Ladies and gentlemen and Stecia, it is a great honour for me to be invited to give this year's Sir Hugh Laddie memorial lecture, but it is not only an honour, it is the deeply-felt need to pay tribute to the colleague and friend, Hugh Laddie, with whom I had many memorable debates in front of fellow judges from all over the world. I was impressed by his sharp intellect, which always kept me on my toes, his spontaneity, his amiability, his talent to capture your attention when explaining a complicated issue, and by his gift to make complicated issues simple. I felt very much honoured by his friendship.
We met for the first time 15 years ago in June 1998 at Singapore Airport in the lounge of Royal Brunei Airlines, of all places, being the only guests waiting for the connecting flight to Brunei where WIPO had organised a conference with judges from ASEAN countries.
Melt crystallization is an important separation, purification, and concentration technique used in the chemical, pharmaceutical, and food industries. Crystallization from melt is a very powerful separation process for the purification of organic compounds up to very high purities of 99.99 percent. Therefore, the objectives of melt crystallization (i.e., purity, separation, or concentration) are quite often different from crystallization from solution (i.e., purity and defined crystal size distribution). Good background information about the theory of melt crystallization can be found, for example, in Arkenbout (1995), Atwood (1972), Jansens and van Rosmalen (1994), Matsuoka (1991), Matz (1969), Molinari (1967), Mullin (2001), Özoğuz (1992), Rittner and Steiner (1985), Sloan and McGhie (1988), Toyokura and Hirasawa (2001), Ulrich and Bierwirth (1995), Ulrich and Kallies (1994), Ulrich and Nordhoff (2006), Ulrich and Stelzer (2011), Verdoes et al. (1997), and Wintermantel and Wellinghoff (2001). In the following sections, the basics and design examples of plants for melt crystallization will be given.
Reccopolis, in central Iberia, is the only archaeologically identified town founded by Germanic newcomers on Roman soil during the challenging socio-political and environmental circumstances of the mid to late sixth century AD. Despite archaeological investigations, doubts have persisted concerning the nature and size of Reccopolis. Recent geomagnetic survey, however, has revealed a dense urban fabric, unexpected new royal palace buildings, an extramural suburb and one of the potentially earliest Islamic mosques in Iberia. Reccopolis now stands as an exceptional example of early medieval urbanism that challenges our perceptions of urban development in sixth-century Europe.
Low loss, ferroelectric, fully-printed varactors for high-power matching applications are presented. Piezoelectric-induced acoustic resonances reduce the power handling capabilities of these varactors by lowering the Q-factor at the operational frequency of 13.56 MHz. Here, a quality factor of maximum 142 is achieved with an interference-based acoustic suppression approach utilizing double metal–insulator–metal structures. The varactors show a tunability of maximum 34% at 300 W of input power. At a power level of 1 kW, the acoustic suppression technique greatly reduces the dissipated power by 62% from 37 W of a previous design to 14.2 W. At this power level, the varactors remain tunable with maximum 18.2% and 200 V of biasing voltage.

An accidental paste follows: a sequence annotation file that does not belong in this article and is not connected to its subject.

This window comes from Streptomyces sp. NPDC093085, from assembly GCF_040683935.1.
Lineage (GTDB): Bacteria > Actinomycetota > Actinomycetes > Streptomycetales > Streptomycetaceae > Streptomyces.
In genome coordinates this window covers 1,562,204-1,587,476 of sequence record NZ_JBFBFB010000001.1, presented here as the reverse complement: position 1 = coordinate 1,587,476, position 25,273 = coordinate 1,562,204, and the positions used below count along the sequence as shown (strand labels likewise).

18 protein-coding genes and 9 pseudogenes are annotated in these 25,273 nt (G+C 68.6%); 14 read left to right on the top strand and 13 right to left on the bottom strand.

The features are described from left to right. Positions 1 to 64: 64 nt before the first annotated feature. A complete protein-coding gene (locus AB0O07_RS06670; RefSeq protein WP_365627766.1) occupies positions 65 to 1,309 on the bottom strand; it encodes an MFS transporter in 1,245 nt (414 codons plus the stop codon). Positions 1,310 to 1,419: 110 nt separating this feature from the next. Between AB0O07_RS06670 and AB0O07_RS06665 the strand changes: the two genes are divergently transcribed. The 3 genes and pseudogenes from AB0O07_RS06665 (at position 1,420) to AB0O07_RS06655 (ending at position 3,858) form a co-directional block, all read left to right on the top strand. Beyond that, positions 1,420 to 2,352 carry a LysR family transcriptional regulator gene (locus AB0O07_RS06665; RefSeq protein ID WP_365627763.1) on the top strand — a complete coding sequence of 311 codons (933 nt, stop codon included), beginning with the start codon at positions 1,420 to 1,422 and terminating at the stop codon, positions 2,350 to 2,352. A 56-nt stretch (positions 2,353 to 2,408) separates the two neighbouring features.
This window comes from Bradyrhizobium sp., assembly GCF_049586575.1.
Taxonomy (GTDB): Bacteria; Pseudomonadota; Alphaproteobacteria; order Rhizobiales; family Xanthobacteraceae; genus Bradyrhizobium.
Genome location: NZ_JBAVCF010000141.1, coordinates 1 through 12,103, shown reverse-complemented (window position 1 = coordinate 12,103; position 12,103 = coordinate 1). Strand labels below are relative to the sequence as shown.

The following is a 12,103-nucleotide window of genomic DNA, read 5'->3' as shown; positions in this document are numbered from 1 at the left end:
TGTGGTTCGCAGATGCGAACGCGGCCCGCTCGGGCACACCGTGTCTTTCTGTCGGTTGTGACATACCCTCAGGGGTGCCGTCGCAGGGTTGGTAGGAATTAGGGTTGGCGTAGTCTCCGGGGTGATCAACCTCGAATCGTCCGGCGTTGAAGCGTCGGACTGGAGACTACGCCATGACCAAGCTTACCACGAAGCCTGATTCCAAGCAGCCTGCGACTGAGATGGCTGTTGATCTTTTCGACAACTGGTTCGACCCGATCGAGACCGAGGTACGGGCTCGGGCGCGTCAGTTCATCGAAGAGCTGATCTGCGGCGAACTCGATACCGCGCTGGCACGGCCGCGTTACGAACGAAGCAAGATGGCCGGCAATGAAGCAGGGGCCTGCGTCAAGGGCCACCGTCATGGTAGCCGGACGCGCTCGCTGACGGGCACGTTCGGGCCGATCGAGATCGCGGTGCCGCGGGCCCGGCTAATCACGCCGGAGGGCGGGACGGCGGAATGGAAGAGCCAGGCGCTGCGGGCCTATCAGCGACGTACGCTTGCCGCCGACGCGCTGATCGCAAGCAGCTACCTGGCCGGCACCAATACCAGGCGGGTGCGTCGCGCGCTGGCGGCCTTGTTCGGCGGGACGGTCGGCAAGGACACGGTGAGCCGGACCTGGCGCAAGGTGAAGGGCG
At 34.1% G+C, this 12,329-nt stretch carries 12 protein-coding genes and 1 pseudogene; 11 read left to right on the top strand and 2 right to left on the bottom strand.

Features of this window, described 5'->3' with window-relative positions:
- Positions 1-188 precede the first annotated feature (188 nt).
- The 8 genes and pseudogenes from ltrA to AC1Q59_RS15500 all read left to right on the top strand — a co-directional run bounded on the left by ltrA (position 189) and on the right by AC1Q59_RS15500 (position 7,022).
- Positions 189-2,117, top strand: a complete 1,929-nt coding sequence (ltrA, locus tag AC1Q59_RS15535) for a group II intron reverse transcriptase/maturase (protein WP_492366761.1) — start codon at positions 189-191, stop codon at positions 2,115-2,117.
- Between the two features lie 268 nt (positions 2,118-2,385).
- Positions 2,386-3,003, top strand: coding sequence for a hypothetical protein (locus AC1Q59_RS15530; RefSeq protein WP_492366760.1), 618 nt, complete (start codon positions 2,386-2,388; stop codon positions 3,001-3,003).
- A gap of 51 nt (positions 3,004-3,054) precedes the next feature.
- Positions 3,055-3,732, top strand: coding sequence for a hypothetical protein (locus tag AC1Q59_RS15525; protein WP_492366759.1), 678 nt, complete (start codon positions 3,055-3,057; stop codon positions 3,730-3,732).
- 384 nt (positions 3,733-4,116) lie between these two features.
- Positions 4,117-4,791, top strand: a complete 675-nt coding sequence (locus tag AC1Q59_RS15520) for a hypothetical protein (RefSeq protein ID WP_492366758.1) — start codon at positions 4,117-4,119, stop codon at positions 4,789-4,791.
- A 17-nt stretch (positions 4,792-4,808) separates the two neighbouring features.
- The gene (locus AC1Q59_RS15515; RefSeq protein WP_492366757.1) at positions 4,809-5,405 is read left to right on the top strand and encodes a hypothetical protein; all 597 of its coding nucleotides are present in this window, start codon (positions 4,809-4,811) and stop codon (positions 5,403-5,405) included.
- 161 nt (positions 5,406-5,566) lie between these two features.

A flexible and adaptive energy-efficient high-speed wireless hub is developed in polymer foil as a Hybrid System-in-Foil (HySiF) using Chip-Film Patch (CFP) technology. In this matter, the SiGe BiCMOS silicon chips (2.39 × 1.65 mm2) are thinned down to 45 μm and are embedded face-up inside a two-polymer CFP carrier. The active pads of the embedded silicon chips inside foil are extended to the surface of the foil to interconnect to the antenna on the foil. The integrated hybrid system has a signal transmission at 5–6 GHz frequency band. The overall thickness of the system is below 100 μm and its bendability is down to 4 mm radius of curvature. The designed and fabricated PA silicon chips operate at 50 mA with a 1.5 V supply voltage. Therefore, in addition to the high lateral thermal resistance of the thinned chip, self-heating loop inside polymer due to the low thermal conductivity of the embedding polymer raises the system temperature. Consequently, the thermal behavior and RF performance of the PA chip under different conditions are investigated. Moreover, the antenna with the required carrier frequency is simulated, fabricated, and measured on top of the polymer foil as a stand-alone system in the flexible CFP.
This article concerns recent challenges to the utility of “accessory liability” as an organising principle or concept in private law and argues that accessory liability is a coherent body of law with common features that is worthy of separate, holistic treatment. We defend a conceptual framework for accessory liability which is dynamic in its operation and which does not dictate the precise legal content of accessory liability in different contexts. Such a conception of accessory liability has come under challenge from recent cases and commentary which either minimise the scope and analytical relevance of accessory liability altogether in equity and tort law or propound a conceptual framework for accessory liability that is fixed in its application and uniform in its content across the whole of private law. Our purpose in this article is to resist both the dismissal, and simplification, of accessory liability in private law.